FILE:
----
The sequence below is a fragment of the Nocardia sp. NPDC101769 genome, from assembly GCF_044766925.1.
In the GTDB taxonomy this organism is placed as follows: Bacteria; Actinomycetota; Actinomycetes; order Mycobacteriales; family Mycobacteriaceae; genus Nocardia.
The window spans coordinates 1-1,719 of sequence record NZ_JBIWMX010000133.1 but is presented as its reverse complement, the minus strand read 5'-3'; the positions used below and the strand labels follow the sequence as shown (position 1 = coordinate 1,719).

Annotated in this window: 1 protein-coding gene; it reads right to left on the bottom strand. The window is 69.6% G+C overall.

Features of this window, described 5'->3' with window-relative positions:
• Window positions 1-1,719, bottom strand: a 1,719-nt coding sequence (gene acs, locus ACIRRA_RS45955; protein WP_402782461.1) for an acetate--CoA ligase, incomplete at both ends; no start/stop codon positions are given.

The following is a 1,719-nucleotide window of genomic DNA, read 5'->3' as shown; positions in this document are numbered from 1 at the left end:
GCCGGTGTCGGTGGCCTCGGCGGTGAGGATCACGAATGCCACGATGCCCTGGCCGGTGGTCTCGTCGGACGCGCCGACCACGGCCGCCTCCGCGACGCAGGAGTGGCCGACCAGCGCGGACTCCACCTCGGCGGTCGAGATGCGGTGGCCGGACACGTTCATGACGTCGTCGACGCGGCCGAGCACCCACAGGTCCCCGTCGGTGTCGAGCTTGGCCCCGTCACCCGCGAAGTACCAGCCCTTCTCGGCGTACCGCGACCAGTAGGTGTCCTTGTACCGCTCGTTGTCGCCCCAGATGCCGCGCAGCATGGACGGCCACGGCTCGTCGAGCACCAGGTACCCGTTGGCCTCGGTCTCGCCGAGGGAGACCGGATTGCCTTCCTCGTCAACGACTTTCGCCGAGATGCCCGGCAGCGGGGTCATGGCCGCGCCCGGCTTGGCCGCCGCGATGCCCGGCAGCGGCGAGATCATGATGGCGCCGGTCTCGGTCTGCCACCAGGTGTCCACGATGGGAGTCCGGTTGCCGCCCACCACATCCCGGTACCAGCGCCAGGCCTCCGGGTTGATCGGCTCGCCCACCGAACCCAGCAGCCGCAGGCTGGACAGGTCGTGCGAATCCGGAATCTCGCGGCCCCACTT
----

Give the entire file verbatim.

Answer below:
The sequence below is a fragment of the Nocardia sp. NPDC101769 genome, from assembly GCF_044766925.1.
In the GTDB taxonomy this organism is placed as follows: Bacteria; Actinomycetota; Actinomycetes; order Mycobacteriales; family Mycobacteriaceae; genus Nocardia.
The window spans coordinates 1-1,719 of sequence record NZ_JBIWMX010000133.1 but is presented as its reverse complement, the minus strand read 5'-3'; the positions used below and the strand labels follow the sequence as shown (position 1 = coordinate 1,719).

Annotated in this window: 1 protein-coding gene; it reads right to left on the bottom strand. The window is 69.6% G+C overall.

Features of this window, described 5'->3' with window-relative positions:
• Window positions 1-1,719, bottom strand: a 1,719-nt coding sequence (gene acs, locus ACIRRA_RS45955; protein WP_402782461.1) for an acetate--CoA ligase, incomplete at both ends; no start/stop codon positions are given.

The following is a 1,719-nucleotide window of genomic DNA, read 5'->3' as shown; positions in this document are numbered from 1 at the left end:
GCCGGTGTCGGTGGCCTCGGCGGTGAGGATCACGAATGCCACGATGCCCTGGCCGGTGGTCTCGTCGGACGCGCCGACCACGGCCGCCTCCGCGACGCAGGAGTGGCCGACCAGCGCGGACTCCACCTCGGCGGTCGAGATGCGGTGGCCGGACACGTTCATGACGTCGTCGACGCGGCCGAGCACCCACAGGTCCCCGTCGGTGTCGAGCTTGGCCCCGTCACCCGCGAAGTACCAGCCCTTCTCGGCGTACCGCGACCAGTAGGTGTCCTTGTACCGCTCGTTGTCGCCCCAGATGCCGCGCAGCATGGACGGCCACGGCTCGTCGAGCACCAGGTACCCGTTGGCCTCGGTCTCGCCGAGGGAGACCGGATTGCCTTCCTCGTCAACGACTTTCGCCGAGATGCCCGGCAGCGGGGTCATGGCCGCGCCCGGCTTGGCCGCCGCGATGCCCGGCAGCGGCGAGATCATGATGGCGCCGGTCTCGGTCTGCCACCAGGTGTCCACGATGGGAGTCCGGTTGCCGCCCACCACATCCCGGTACCAGCGCCAGGCCTCCGGGTTGATCGGCTCGCCCACCGAACCCAGCAGCCGCAGGCTGGACAGGTCGTGCGAATCCGGAATCTCGCGGCCCCACTT